Files can be recovered after Writing Zeros with WD Data Lifeguard


A casual SMART scan pointed out my  WD 1TB drive manufactured in 2009 unfortunately has several uncorrectable sectors. A following SMART Quick Test fails within 10 seconds with the message:

06-Quick Test on drive 3 did not complete! Status code = 07 (Failed read test element), Failure Checkpoint = 97 (Unknown Test) SMART self-test did not complete on drive 3!

Although the drive itself continued to function within exceptions for the time being, that is, reading and writing files, I bought a new drive and backed up the data from the defective one.

Consequently I prepared the defective drive for RMA. Using the WD Data Lifeguard Write Zeros tool, I wrote zeros (Full Erase) to the drive – twice. General consensus specifies a single wipe to be sufficient to make overwritten data irrecoverable. Lo and behold, the partitions were indeed no longer displayed in the OS and the drive marked as uninitialized.

However, much to my surprise, I was able to restore data I assumed was gone from the drive  with an undelete application. With very little effort I must say (less than one minute scanning).

I wonder what is going on. Did the Write Zeros tool not really wipe the drive? Although this problem could be accounted to the fact the drive IS defective, I had no trouble writing to the drive before. Perhaps I should forget about RMA’ing, as I rather not risk sensitive data exposed. That unfortunately also means that I can’t take advantage of warranty, which is valid until somewhere in 2012, one of the reasons I bought the drive to begin with.


How long did the zero fill take?


About 2 hours per run. Both runs completed succesfully.


Have you solved the mystery?



I recently formatted the drive and wrote several 100 GBs of data to it. Afterwards I checked the SMART data. To my surprise, the uncorrectable sector count decreased from 8 to 6. But now it’s at 7. 

I wonder why I can write to the drive and retrieve new data correctly, while Data Lifeguard is unable to clean the drive. Seems like it only wipes the MBR and doesn’t actually write zeros.

Something else, Data Lifeguard on Windows 7 reports a cable error for several drives, including non-faulty ones. I reckon it’s a problem with the SB700 chipset on the Gigabyte MA78GM-S2H motherboard. For example, see On Windows XP this doesn’t happen. Only this bad drive causes an early SMART test error.

Dunno, but I’m getting the feeling Data Lifeguard is not terribly reliable.

As I don’t want to return the drive with recoverable sensitive data (server backups containing customer data), I’m considering requesting a certificate of destruction and sending only the cover plate or circuit board. See:


I’m guessing that the uncorrectable sector count is a rolling average rather than a cumulative lifetime count.

If Data Lifeguard is only touching the MBR, then what is it doing for the next 2 hours ???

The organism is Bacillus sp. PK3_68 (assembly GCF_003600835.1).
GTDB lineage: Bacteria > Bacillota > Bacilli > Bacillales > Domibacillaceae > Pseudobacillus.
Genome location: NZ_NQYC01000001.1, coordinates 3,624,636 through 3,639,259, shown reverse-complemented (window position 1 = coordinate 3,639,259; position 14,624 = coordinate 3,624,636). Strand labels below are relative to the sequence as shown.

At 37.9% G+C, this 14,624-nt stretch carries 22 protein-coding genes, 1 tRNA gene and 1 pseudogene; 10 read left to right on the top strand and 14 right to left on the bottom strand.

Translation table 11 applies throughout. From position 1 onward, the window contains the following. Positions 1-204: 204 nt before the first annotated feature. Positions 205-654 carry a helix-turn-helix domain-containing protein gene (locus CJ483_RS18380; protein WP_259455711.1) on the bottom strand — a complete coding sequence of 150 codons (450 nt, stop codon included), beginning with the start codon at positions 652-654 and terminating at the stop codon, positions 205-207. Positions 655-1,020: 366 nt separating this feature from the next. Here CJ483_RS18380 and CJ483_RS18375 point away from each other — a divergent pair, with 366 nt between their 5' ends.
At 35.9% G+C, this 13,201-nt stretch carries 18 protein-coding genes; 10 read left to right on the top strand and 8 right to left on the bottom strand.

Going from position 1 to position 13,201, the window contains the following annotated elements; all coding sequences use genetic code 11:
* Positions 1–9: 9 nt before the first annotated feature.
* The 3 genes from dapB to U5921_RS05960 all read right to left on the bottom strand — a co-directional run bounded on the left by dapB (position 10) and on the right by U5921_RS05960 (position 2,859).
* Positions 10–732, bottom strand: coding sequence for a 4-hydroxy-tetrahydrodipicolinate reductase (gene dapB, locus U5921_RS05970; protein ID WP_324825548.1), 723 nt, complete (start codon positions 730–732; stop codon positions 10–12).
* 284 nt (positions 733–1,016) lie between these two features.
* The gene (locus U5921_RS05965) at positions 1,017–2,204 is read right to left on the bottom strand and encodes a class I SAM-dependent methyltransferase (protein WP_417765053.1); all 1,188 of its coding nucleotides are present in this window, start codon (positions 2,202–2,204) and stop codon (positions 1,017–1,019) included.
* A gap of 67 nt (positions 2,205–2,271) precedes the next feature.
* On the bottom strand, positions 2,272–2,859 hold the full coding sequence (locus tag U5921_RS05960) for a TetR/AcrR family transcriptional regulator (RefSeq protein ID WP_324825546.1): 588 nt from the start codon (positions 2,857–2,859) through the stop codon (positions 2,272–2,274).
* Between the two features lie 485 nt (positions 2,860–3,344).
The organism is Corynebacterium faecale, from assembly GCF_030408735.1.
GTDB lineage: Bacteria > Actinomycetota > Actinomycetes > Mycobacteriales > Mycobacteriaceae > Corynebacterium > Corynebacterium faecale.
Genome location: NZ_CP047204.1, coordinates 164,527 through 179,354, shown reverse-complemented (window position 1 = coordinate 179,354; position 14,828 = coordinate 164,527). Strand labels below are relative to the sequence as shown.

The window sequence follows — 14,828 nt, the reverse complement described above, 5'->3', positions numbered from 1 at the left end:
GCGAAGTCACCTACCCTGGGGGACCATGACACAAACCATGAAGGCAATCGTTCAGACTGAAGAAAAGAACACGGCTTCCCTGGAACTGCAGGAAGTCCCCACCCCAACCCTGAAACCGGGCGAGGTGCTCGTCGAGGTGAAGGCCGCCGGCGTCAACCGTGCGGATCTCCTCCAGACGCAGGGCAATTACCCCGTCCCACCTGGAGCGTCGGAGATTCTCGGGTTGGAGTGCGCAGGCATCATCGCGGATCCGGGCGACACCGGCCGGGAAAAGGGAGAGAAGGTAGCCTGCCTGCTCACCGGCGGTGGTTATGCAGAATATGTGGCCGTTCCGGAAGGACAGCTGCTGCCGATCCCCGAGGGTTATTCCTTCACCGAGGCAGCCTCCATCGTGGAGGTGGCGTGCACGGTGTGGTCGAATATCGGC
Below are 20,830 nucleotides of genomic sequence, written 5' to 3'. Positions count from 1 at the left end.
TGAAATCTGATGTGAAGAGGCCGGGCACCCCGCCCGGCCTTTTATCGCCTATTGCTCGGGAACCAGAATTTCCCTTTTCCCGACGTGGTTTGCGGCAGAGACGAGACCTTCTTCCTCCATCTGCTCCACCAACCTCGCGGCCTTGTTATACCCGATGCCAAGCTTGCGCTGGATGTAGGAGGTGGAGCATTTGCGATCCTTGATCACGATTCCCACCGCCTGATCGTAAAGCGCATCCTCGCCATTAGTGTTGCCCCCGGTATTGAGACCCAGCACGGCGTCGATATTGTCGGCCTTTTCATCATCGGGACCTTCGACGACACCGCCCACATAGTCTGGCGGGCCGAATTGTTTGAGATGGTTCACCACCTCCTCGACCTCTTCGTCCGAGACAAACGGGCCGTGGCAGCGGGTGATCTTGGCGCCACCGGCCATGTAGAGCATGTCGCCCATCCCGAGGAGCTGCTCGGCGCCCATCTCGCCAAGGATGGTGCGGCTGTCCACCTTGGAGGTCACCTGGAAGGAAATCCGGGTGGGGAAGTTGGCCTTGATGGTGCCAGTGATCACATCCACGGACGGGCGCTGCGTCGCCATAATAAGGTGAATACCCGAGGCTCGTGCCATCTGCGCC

If you suspect DLG’s cable errors are a chipset problem, would it be worth temporarily reducing the SATA speed to 1.5Gbps?


Try DBAN or HDDErase:

a 60GB laptop disk on a PentiumM 1.6GHz system with DBAN at SATA1.5Gbps  takes 22 hours

that same 60 GB laptop drive with HDDErase took 4 hours using the internal security erase feature

HDDerase is processor independant and goes as fast as the disk can write
whereas DBAN is very Processor dependant as it generates the random overwrite data
in the processor before overwriting the sector with the random data
and depending on the system level of security erase used can take a few days to complete

if you don’t have either here are the links:


I’d expect a full security erase  / zerofill to take a lot longer than 2 hours on a 1TB disk
especially if it’s being done with software


I guess the aforementioned tools write random data to the disk several times. The theory is that writing zeros once doesn’t sufficiently remove the magnetic field. Data would be recoverable by analyzing the residual field. Something like that. While that may have been true 30 years ago, due to the inaccuracy of the write head among other things, nowadays that theory has been debunked. It doesn’t hurt to use those tools though, in the worst case it’s a waste of time and energy.

In the past month I have reformatted the drive and used it for temporary files and cache. A few days ago I bought a replacement drive (another one!) because having a dedicated drive for temp files and cache is pretty neat. Just to check how badly damaged the faulty drive is, I’ve filled it with large files, then copied them to the new drive. One file could not be copied, there was a read error somewhere in the middle. So the 7 unrecoverable sectors wasn’t just a statistical SMART error: there is actual physical damage.

Yesterday I have upgraded WD Data Lifeguard to version 1.21. The bogus Cable Test error in Windows 7 was fixed. Wrote zeros (complete) as before, took about 3.5 hours. Currently I am checking if any files are detected and recoverable with a lowlevel undelete scan. So far so good, no files have been found yet. So it appears the culprit was a bug in WD Data Lifeguard.

Will inspect later with a raw disk editor.

If all goes well I can RMA the drive this week.

Thanks for your assistence thusfar.